I’ve written often enough about the madness of groupthink and self-delusion in the coal industry. Yes, coal power is bad because they create CO2. But, without Metallurgical Coal to make steel, we can’t build the windfarms, solar power, hydro and tidal power or new nuclear stations to replace coal. On the basis all coal is bad – the Militant Church of ESG and a government determined to greenwash its climate change credentials, decided to stop a plan to mine, on a zero-emissions basis, Met Coal in West Cumbria.
In order to look good in terms of the UK cutting emissions ESG groupthink and government stopped the mine. They would rather lose UK jobs, import steel and coal from China and Australia, and cut UK emissions. Even an idiot would see we’ve simply exported these emissions, cut the efficiency of the economy, cut jobs, and raised the cost of creating renewable power in the UK.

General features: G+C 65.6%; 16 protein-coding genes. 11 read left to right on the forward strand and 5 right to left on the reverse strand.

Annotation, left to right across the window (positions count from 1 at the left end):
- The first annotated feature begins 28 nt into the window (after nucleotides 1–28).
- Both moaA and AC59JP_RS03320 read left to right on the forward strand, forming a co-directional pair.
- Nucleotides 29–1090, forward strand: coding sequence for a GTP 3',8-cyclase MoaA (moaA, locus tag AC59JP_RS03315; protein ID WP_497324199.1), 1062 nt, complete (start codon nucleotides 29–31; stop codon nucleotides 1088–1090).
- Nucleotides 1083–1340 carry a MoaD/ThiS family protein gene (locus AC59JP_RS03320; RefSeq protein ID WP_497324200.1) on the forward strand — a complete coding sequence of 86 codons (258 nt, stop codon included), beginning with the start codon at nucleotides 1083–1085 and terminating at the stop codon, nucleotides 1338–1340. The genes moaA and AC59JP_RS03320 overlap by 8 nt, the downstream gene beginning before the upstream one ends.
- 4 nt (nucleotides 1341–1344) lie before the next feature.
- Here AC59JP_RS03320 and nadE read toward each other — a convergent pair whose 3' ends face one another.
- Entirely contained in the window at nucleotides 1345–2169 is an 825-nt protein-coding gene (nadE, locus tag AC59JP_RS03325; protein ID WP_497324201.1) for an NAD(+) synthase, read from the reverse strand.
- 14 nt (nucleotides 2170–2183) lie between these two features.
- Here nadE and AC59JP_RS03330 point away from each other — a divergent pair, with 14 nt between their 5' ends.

The same thing is happening in Oil and Gas. Investment in North Sea oil has tumbled to the lowest level since the 1970s. Currently the UK gets nearly 70% of its oil and 40% of gas from the North Sea. Even under the most hopeful emissions scenarios we will still need both in 2050 – at which point we either have our own energy security from mitigated North Sea production, or we put ourselves at risk importing it with carbon costs from elsewhere. Few of the 18 projects currently looking for funding will get done.
Cutting emissions is critical, but putting the economy and our security at risk is not a binary equation – as the self-delusional emissions groupthink crowd seem to think.
Enough.. I am sure you get the drift. Groupthink, Self-delusion and all the nonsense that accompanies them are dangerous – and I’d rather my wealth was safe than my treasure being a risk due to rank stupidity.